First things first: I get it if the thought of water aerobics doesn’t exactly tickle your workout fancy. After all, many people think it’s only for those who are injured or elderly, and it doesn’t have the reputation for being the most fun or exciting way to spend your exercise time. But I’m here to let you know that water aerobics offers legitimate and amazing benefits for anyone–no matter your age or athletic background. In fact, it may be just what you need to bust yourself out of a fitness rut. Hear me out! 

I, too, was once a water aerobics skeptic. As a former competitive swimmer and experienced swim coach, I didn’t take water aerobics seriously for decades. When I pictured a water aerobics class, I envisioned people leisurely splashing around in the shallow end of the pool, doing gentle stretches and low-intensity dance moves. Sure, they were moving their bodies but it wasn’t a real workout. That all changed last year when I was hired to teach water aerobics at my local rec center. I went into the job thinking it would be a walk in the park. However, after a month of in-the-pool training, I learned water aerobics can absolutely be intense—I’ve definitely gotten sore and breathless from classes—and that more importantly, it’s a really fun form of fitness with tons of benefits for all types of exercisers. This makes it an awesome choice if you’re bored with your usual workout routine and itching to switch things up. So yes, I’m now a water aerobics convert. Read on for all the information that just may make you one too.

What even is water aerobics?! 

Let’s get clear on what water aerobics is. Put simply, it’s any exercise class that’s performed in the water.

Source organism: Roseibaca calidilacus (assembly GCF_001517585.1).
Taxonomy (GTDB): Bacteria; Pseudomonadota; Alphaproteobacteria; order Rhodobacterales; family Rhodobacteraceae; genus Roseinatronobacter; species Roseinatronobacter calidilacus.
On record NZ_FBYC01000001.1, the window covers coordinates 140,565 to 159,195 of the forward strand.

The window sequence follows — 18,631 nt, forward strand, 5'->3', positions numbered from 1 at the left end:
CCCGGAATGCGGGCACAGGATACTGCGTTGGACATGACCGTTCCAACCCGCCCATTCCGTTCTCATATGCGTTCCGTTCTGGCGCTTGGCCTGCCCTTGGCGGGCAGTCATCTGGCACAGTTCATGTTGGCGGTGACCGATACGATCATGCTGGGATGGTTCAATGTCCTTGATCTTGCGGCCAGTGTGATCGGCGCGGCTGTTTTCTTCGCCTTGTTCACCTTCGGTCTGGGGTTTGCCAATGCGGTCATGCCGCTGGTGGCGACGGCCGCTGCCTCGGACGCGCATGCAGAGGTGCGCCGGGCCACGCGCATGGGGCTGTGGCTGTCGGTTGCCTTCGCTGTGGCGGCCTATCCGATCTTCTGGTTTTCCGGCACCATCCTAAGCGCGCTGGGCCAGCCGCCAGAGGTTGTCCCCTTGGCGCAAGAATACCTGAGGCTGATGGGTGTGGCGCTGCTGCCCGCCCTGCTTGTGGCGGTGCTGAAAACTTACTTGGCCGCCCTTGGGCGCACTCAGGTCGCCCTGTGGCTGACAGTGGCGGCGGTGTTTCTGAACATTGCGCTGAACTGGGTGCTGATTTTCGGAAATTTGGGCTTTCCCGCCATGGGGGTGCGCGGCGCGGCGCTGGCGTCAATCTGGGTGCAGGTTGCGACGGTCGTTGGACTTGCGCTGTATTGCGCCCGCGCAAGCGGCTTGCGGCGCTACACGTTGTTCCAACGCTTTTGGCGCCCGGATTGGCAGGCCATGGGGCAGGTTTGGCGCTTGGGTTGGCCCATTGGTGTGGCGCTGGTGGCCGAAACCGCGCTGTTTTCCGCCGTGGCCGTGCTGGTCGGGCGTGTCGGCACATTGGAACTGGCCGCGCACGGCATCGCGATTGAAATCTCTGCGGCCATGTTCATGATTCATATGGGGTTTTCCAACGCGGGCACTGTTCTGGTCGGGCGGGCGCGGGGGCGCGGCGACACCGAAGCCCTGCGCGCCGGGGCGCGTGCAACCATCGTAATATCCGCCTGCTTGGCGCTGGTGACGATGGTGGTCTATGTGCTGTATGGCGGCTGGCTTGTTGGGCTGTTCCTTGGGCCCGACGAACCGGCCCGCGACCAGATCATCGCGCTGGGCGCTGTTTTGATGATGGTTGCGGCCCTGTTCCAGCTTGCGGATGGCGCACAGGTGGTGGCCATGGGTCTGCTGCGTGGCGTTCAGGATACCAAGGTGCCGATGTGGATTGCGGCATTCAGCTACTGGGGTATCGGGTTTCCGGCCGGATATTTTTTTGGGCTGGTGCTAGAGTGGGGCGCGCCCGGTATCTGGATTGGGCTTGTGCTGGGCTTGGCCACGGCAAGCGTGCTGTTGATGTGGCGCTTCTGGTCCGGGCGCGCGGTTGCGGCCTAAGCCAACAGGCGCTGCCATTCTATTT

Technically speaking, the term water aerobics implies a cardio component, but water aerobics can encompass much more than that—including strength, power, balance, and mobility—so perhaps a better catchall term is “water exercise.”  That is how Laurie Denomme, CPT, a kinesiologist and water exercise coach in Florida, refers to her water-based workout classes. In typical classes, you might do moves like jumping jacks, squats, bicep curls, and crunches. These kinds of exercises will look similar to how you’d execute them on land with the obvious major difference being the fact that you’re surrounded by water.

Water exercise classes, also known as aqua classes, can take a lot of different forms and locations: They can take place in the shallow or deep end of a traditional pool or even in a lazy river pool (a smaller, narrower pool where jets simulate a river current). They can cover a range of intensities and workout types. At my rec center in Louisville, Colorado, for example, there are eight different water exercise classes, ranging from a lazy river class focused on core stability and balance to a high-intensity interval training (HIIT) class chock-full of challenging cardio moves and a tai chi class centered on gentle, relaxing movements. I teach the HIIT class, which is great for total-body conditioning, but my favorite class to attend is the lazy river one, since it provides a feel-good mix of gentle balance moves and targeted strength work. 

What are the benefits of water exercise classes?

Denomme, who’s been teaching water exercise classes for more than 30 years, is no stranger to the stereotypes that I mentioned above. And, though water aerobics can be a stellar exercise for older people or those who are recovering from injury–in part because it’s a low-impact form of exercise—it is by no means a breeze. After teaching water exercise classes for the last couple months, here are the seven awesome things I’ve learned  that can benefit  folks of all ages and fitness levels too.

1. Water exercise helps build real-world strength. 

In a water exercise class, the natural resistance of water can help strengthen your muscles. As the American Council on Exercise puts it: “The resistance of water is perfect for a strength-training workout; instead of weights, the water itself provides the resistance.” Indeed, the Mayo Clinic lists boosted muscular strength and endurance as two key benefits of water exercise.